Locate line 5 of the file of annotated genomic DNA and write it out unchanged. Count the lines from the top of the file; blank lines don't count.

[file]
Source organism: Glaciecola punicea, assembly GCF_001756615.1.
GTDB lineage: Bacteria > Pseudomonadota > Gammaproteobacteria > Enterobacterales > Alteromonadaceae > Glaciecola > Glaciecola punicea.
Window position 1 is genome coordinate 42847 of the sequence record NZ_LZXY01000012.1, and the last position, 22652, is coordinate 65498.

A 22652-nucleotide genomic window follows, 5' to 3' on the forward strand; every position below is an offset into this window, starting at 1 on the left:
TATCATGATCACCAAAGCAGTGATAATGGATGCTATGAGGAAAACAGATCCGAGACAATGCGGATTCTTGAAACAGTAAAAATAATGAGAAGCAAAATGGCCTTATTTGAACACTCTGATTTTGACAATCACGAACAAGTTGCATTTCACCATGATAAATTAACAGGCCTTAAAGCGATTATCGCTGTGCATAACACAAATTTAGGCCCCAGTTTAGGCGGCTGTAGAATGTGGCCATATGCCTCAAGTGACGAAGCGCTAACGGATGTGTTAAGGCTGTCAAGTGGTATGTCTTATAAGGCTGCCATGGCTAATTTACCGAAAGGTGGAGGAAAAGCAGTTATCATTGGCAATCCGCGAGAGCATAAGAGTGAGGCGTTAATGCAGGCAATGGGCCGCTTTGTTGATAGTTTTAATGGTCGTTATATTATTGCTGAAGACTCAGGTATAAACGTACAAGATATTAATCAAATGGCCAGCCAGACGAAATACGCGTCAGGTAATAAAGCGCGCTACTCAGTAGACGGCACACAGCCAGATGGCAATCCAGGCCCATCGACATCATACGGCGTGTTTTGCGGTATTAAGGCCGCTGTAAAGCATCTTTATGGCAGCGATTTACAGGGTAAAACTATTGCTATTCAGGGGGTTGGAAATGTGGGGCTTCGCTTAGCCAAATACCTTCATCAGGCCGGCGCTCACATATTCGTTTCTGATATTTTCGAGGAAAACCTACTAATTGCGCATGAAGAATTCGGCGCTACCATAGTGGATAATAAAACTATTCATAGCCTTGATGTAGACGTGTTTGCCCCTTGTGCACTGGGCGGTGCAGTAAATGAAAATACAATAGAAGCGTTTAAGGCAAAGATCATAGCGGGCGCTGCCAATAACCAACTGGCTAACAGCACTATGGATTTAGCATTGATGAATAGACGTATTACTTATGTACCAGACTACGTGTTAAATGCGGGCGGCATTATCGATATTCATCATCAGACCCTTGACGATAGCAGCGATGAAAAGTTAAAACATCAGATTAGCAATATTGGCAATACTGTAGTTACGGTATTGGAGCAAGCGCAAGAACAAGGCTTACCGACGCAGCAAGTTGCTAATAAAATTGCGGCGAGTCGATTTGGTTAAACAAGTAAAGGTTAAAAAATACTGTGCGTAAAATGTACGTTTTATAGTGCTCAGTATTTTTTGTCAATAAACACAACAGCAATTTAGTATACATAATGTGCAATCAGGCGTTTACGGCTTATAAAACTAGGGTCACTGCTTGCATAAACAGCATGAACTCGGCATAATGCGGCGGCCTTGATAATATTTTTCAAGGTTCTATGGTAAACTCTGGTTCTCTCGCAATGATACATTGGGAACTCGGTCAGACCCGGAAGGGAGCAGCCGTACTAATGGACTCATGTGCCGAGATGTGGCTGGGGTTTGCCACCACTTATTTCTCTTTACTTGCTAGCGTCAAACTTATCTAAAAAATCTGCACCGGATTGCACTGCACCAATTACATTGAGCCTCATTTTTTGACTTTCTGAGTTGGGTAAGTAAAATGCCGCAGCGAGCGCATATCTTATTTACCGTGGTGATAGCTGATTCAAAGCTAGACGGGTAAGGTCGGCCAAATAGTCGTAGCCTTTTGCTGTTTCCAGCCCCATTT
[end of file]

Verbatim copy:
TATCATGATCACCAAAGCAGTGATAATGGATGCTATGAGGAAAACAGATCCGAGACAATGCGGATTCTTGAAACAGTAAAAATAATGAGAAGCAAAATGGCCTTATTTGAACACTCTGATTTTGACAATCACGAACAAGTTGCATTTCACCATGATAAATTAACAGGCCTTAAAGCGATTATCGCTGTGCATAACACAAATTTAGGCCCCAGTTTAGGCGGCTGTAGAATGTGGCCATATGCCTCAAGTGACGAAGCGCTAACGGATGTGTTAAGGCTGTCAAGTGGTATGTCTTATAAGGCTGCCATGGCTAATTTACCGAAAGGTGGAGGAAAAGCAGTTATCATTGGCAATCCGCGAGAGCATAAGAGTGAGGCGTTAATGCAGGCAATGGGCCGCTTTGTTGATAGTTTTAATGGTCGTTATATTATTGCTGAAGACTCAGGTATAAACGTACAAGATATTAATCAAATGGCCAGCCAGACGAAATACGCGTCAGGTAATAAAGCGCGCTACTCAGTAGACGGCACACAGCCAGATGGCAATCCAGGCCCATCGACATCATACGGCGTGTTTTGCGGTATTAAGGCCGCTGTAAAGCATCTTTATGGCAGCGATTTACAGGGTAAAACTATTGCTATTCAGGGGGTTGGAAATGTGGGGCTTCGCTTAGCCAAATACCTTCATCAGGCCGGCGCTCACATATTCGTTTCTGATATTTTCGAGGAAAACCTACTAATTGCGCATGAAGAATTCGGCGCTACCATAGTGGATAATAAAACTATTCATAGCCTTGATGTAGACGTGTTTGCCCCTTGTGCACTGGGCGGTGCAGTAAATGAAAATACAATAGAAGCGTTTAAGGCAAAGATCATAGCGGGCGCTGCCAATAACCAACTGGCTAACAGCACTATGGATTTAGCATTGATGAATAGACGTATTACTTATGTACCAGACTACGTGTTAAATGCGGGCGGCATTATCGATATTCATCATCAGACCCTTGACGATAGCAGCGATGAAAAGTTAAAACATCAGATTAGCAATATTGGCAATACTGTAGTTACGGTATTGGAGCAAGCGCAAGAACAAGGCTTACCGACGCAGCAAGTTGCTAATAAAATTGCGGCGAGTCGATTTGGTTAAACAAGTAAAGGTTAAAAAATACTGTGCGTAAAATGTACGTTTTATAGTGCTCAGTATTTTTTGTCAATAAACACAACAGCAATTTAGTATACATAATGTGCAATCAGGCGTTTACGGCTTATAAAACTAGGGTCACTGCTTGCATAAACAGCATGAACTCGGCATAATGCGGCGGCCTTGATAATATTTTTCAAGGTTCTATGGTAAACTCTGGTTCTCTCGCAATGATACATTGGGAACTCGGTCAGACCCGGAAGGGAGCAGCCGTACTAATGGACTCATGTGCCGAGATGTGGCTGGGGTTTGCCACCACTTATTTCTCTTTACTTGCTAGCGTCAAACTTATCTAAAAAATCTGCACCGGATTGCACTGCACCAATTACATTGAGCCTCATTTTTTGACTTTCTGAGTTGGGTAAGTAAAATGCCGCAGCGAGCGCATATCTTATTTACCGTGGTGATAGCTGATTCAAAGCTAGACGGGTAAGGTCGGCCAAATAGTCGTAGCCTTTTGCTGTTTCCAGCCCCATTT